In a nutshell, some information is more important than others. And you want to communicate the most important information first.
When you create fundraising plans, you need to know what’s more important.
Then you need to make sure your fundraising clearly communicates the most important ideas first.
What’s most important depends on what you’re creating.
When You Are Asking
This happens in appeal letters, e-appeals, at events, and in 1-to-1 asks with major donors.
The most important pieces of information are:
- There’s a problem right now
- The donor can solve the problem!
- The solution to the problem, and its cost
- The need to respond now
Almost everything else is secondary. Absolutely, you can include other things – but the four things above are the most important elements when Asking your donors for support.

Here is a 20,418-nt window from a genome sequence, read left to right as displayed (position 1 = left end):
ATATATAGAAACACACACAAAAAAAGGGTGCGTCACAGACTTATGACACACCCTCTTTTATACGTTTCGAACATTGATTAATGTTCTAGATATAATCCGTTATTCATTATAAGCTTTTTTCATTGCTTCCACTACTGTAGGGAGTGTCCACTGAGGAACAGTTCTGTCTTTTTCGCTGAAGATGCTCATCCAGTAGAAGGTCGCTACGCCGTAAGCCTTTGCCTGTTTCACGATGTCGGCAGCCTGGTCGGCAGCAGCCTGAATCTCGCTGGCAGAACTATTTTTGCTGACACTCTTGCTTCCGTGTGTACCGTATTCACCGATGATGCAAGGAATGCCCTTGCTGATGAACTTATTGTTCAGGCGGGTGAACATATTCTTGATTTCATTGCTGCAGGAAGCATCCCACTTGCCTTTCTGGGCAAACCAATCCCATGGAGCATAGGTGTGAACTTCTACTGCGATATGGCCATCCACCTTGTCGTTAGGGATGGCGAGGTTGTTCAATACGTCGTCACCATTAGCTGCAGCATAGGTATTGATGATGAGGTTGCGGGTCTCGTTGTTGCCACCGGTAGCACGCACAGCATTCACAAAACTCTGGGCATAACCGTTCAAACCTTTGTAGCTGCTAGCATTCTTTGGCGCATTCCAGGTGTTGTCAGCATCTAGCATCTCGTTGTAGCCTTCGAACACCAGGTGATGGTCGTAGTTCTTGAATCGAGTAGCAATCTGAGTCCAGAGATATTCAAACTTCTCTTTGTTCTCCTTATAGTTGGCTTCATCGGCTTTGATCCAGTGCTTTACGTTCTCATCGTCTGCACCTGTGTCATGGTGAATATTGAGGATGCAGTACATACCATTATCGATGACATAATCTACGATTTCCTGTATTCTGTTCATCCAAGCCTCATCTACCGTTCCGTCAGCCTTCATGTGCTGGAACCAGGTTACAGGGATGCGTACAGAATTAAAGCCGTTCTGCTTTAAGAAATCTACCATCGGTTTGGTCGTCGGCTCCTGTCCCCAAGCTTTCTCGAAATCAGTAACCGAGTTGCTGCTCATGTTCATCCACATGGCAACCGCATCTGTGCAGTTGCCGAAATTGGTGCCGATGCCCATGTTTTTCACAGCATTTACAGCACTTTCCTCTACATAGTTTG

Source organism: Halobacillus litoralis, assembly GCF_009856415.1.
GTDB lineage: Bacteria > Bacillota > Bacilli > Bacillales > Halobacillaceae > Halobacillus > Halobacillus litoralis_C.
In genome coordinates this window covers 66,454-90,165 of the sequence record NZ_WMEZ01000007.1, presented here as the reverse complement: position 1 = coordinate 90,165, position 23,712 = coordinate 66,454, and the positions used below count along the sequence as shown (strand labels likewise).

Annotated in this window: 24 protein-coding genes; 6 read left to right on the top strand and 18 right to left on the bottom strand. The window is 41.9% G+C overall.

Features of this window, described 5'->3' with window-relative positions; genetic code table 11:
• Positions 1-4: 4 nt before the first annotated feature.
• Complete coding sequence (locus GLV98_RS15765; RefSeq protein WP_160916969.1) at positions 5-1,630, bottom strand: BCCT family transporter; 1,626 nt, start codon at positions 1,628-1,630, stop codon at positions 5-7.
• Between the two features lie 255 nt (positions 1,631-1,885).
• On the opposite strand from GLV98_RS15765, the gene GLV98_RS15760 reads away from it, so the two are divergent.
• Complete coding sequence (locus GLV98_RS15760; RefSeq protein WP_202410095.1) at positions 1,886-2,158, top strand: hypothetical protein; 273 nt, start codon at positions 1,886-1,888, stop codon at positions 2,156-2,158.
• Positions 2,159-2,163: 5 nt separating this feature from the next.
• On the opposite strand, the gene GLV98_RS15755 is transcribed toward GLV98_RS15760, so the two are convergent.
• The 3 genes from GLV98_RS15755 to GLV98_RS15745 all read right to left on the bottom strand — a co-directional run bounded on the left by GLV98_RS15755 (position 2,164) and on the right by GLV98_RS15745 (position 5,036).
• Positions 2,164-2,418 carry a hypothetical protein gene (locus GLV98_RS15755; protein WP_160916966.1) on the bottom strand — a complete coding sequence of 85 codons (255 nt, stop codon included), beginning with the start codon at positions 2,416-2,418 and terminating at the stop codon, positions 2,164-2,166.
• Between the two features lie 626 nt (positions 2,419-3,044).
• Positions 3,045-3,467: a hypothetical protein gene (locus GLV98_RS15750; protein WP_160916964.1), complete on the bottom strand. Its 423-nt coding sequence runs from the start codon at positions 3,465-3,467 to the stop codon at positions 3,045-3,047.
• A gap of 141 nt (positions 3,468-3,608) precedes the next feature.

When You Are Reporting
This happens in donor newsletters, e-newsletters, and 1-to-1 reports to major donors.
The most important pieces of information to communicate are:
- There was a problem
- The donor solved it!
I know that seems overly simplistic. But it’s true. If your newsletter communicates those two items, your donor will know two powerful things: their gift was needed, and their gift made a difference!
When your donors know those two things, they are far more likely to give to your organization again – because they trust you.
Make It First, Make It Last
As you work on your next piece of donor communications, know what’s most important.
Then make damn sure the most important messages are the first and last messages your donor sees. Those are the portions of your fundraising that a donor is most likely to remember – they are the most important positions, so put your most important messages there.
It takes discipline. And it will feel weird at first. But it works like crazy!